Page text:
Ratnam plays out the political saga linearly, starting from Anandan’s days as a struggling actor to his chance meeting with Tamizhchelvan in a studio set that sets the foundation for a friendship that would change the very nature of politics in Tamil Nadu. Prakash Raj’s role may have been slotted in a Supporting Actor category, but let it not disguise the fact that IRUVAR narrates a parallel story of two men, not just a sole protagonist. Ratnam chronicles Anandan and Tamizhchelvan’s rise in cinema and politics respectively through the first act, laying the seeds for a meeting of political ideology and influence. Tamizhchelvan writes politically and nationalistically charged lines which Anandan heroically performs on screen, sending Tamil Nadu’s cinema-mad public into frenzy. Anandan is the face of the fervor, his fans willing to dance to his every tune, yet he doesn’t know it. Tamizhchelvan spots a man capable of defining history and in what is perhaps one of the film’s most exhilarating scenes, strips Anandan off all his innocence, giving him his first raw taste of power.
Anandan Tastes Power For The First Time
Yet, Tamizhchelvan fears for the corruption of politics by cinema, opposing the party’s decision to recruit Anandan as a member. The stage is set for a brewing ideological clash between two best friends, held together by one man, Aiyya (Anna Durai). In one of the most telling scenes of the film, Ramani reminds Anandan that he is late for a political rally, only to realize he already knows it. Anandan takes Kalpana (based on Jayalalithaa) along for the ride, strategically making his entrance at the rally in the middle of Tamizhchelvan’s speech, just to test his power. When Tamizhchelvan denies him a ministry position, Anandan knows he has what he needs to fly solo.
Testing His Power
The epic battle scales heights Anandan and Tamizhchelvan perhaps never imagined it would. In the midst of it all, Ratnam fashions a scene of stupendous poignancy where the friends who have turned foes come face to face. The mastery of Mohanlal’s and Prakash Raj’s performance speaks volumes without any words about the war which has become bigger than them, escalated to a point of no return.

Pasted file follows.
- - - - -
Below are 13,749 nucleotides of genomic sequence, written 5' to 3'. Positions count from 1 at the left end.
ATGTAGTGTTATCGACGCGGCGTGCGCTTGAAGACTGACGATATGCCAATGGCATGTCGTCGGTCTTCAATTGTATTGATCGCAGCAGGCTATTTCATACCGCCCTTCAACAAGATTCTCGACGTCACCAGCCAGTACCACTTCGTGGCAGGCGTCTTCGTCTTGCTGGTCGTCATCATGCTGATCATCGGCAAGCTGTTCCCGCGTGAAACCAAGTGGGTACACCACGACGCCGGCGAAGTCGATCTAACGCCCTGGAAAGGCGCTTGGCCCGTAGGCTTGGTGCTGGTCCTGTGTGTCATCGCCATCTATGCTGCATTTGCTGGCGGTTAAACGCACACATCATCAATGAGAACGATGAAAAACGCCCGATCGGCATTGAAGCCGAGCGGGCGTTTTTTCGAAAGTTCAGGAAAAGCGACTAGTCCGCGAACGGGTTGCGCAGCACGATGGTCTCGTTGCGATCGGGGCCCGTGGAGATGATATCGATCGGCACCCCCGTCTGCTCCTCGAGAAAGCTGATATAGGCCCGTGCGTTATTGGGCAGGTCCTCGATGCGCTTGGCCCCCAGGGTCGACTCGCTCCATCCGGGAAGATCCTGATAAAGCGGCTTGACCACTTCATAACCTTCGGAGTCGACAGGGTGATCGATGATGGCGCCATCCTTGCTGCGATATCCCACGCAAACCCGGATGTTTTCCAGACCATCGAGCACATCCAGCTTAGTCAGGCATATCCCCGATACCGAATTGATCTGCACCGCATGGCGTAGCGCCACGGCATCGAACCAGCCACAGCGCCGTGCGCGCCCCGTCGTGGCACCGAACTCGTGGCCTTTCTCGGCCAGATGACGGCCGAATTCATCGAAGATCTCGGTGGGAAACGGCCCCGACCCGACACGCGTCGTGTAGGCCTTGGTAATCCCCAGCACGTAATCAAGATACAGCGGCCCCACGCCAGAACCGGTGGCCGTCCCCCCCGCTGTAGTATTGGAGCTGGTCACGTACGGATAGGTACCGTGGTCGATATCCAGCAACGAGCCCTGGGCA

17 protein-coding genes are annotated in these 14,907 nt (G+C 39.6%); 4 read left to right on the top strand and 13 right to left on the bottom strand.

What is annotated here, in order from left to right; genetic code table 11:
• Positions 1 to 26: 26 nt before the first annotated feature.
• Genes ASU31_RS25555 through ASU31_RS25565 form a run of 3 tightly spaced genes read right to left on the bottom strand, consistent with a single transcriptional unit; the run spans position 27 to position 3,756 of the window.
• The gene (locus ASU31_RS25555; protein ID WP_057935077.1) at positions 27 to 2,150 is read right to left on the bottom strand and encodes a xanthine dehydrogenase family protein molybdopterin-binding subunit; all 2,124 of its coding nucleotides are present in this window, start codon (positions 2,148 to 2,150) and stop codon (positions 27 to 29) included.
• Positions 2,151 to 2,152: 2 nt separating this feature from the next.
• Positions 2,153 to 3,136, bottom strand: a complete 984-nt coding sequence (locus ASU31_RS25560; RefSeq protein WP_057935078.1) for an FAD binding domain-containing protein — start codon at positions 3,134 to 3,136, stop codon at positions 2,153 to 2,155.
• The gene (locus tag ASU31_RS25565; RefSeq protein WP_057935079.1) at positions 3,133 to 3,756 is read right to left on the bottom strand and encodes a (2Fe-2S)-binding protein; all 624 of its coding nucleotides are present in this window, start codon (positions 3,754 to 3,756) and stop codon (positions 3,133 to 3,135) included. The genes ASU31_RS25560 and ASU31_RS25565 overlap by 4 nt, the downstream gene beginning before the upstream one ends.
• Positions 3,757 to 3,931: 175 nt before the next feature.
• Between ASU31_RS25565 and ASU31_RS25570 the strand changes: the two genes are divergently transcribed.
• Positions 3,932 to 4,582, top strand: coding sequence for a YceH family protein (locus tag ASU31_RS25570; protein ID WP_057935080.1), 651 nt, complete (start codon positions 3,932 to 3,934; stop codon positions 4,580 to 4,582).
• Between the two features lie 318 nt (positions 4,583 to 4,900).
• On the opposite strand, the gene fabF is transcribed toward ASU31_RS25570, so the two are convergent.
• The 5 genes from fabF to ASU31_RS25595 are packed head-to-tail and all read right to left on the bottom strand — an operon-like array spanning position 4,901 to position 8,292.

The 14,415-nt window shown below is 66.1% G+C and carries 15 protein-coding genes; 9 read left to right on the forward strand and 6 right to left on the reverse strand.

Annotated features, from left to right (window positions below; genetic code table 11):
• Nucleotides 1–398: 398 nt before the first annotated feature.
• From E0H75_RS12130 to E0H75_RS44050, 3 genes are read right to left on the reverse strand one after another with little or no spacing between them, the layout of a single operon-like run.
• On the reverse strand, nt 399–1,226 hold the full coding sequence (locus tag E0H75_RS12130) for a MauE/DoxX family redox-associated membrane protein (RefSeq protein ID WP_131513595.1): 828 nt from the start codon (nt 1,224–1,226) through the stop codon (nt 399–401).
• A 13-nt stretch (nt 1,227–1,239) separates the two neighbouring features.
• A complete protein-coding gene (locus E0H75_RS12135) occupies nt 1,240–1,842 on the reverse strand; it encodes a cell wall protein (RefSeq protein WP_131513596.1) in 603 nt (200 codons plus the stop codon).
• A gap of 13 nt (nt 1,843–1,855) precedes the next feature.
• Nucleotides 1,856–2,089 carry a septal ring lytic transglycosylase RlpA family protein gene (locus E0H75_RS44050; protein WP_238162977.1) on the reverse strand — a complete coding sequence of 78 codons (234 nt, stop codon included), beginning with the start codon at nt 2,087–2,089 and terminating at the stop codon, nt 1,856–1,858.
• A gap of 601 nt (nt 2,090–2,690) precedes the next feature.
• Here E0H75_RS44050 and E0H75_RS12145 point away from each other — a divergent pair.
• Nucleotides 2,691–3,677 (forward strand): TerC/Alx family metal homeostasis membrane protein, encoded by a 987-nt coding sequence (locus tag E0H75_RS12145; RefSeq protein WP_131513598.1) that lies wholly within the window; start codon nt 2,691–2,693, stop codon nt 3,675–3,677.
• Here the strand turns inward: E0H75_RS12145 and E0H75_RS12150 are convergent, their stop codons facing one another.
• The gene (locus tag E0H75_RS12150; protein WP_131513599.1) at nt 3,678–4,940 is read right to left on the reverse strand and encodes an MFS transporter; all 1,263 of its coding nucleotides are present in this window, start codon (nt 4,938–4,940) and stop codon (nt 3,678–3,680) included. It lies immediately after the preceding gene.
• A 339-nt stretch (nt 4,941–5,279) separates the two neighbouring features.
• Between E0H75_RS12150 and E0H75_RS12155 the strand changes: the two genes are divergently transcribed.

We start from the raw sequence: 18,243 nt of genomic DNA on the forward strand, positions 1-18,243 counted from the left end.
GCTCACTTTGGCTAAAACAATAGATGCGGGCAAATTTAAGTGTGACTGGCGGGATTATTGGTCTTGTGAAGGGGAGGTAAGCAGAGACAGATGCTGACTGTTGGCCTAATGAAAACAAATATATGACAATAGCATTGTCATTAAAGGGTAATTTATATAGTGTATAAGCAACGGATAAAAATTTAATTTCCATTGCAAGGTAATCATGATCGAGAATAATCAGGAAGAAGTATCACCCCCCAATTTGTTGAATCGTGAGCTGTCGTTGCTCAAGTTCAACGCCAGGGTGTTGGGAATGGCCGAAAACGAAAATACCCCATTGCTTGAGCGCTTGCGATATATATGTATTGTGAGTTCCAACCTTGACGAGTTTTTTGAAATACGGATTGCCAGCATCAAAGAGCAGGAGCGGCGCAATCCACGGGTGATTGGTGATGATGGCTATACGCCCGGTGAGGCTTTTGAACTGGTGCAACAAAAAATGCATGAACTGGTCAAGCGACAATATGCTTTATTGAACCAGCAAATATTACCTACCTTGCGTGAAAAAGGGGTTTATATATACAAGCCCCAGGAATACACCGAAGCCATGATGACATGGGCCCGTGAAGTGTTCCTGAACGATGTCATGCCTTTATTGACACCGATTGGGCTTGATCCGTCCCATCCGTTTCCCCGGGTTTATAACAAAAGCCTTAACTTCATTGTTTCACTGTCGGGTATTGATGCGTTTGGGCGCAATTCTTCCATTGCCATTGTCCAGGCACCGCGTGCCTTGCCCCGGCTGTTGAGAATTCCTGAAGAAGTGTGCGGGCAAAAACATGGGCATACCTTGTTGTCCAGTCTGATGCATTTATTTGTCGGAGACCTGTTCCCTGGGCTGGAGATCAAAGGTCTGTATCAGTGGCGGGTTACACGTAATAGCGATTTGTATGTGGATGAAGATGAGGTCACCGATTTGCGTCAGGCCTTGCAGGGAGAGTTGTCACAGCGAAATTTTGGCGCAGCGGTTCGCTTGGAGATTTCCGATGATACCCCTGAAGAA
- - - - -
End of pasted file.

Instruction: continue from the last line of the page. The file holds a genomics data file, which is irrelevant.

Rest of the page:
While Iruvar is a fictionalized account of the MGR-Karunanidhi tale, Ratnam doesn’t shy away from anecdotal references. Like MGR, Anandan is shown to have Keralite roots, he is accidentally shot by a reigning villain during a movie shoot, MGR’s move to provide every unemployed man with a cycle-rickshaw to earn a living is referenced in a song, even the oft-heard rumour of Jayalalithaa bearing an uncanny resemblance to MGR’s first wife is blatantly played out with the casting of Aishwarya Rai in a double role. And this very quality of the film was perhaps its undoing, for Ratnam failed to fictionalize his script enough to escape the wrath of political parties. The film was initially denied a censor certificate by a cowardly board that seemed more vested in the interests of references to politicians still in the game. IRUVAR was eventually cleared by a special revision committee, with severe dialogue cuts, which Ratnam would mask with Rahman’s scintillating score, edited for dramatic impact. Despite the clearance, politicians threatened legal and physical action if “objectionable” portions on the Dravidian movement weren’t removed. Mani Ratnam did not relent, but eventually, exhibitors did. Was it political vendetta that forced them to do so, or a dumbed down audience more interested in the kind of political film where a man becomes Chief Minister for a day, jumps on buses and beats the living daylights out of goons, we may never know.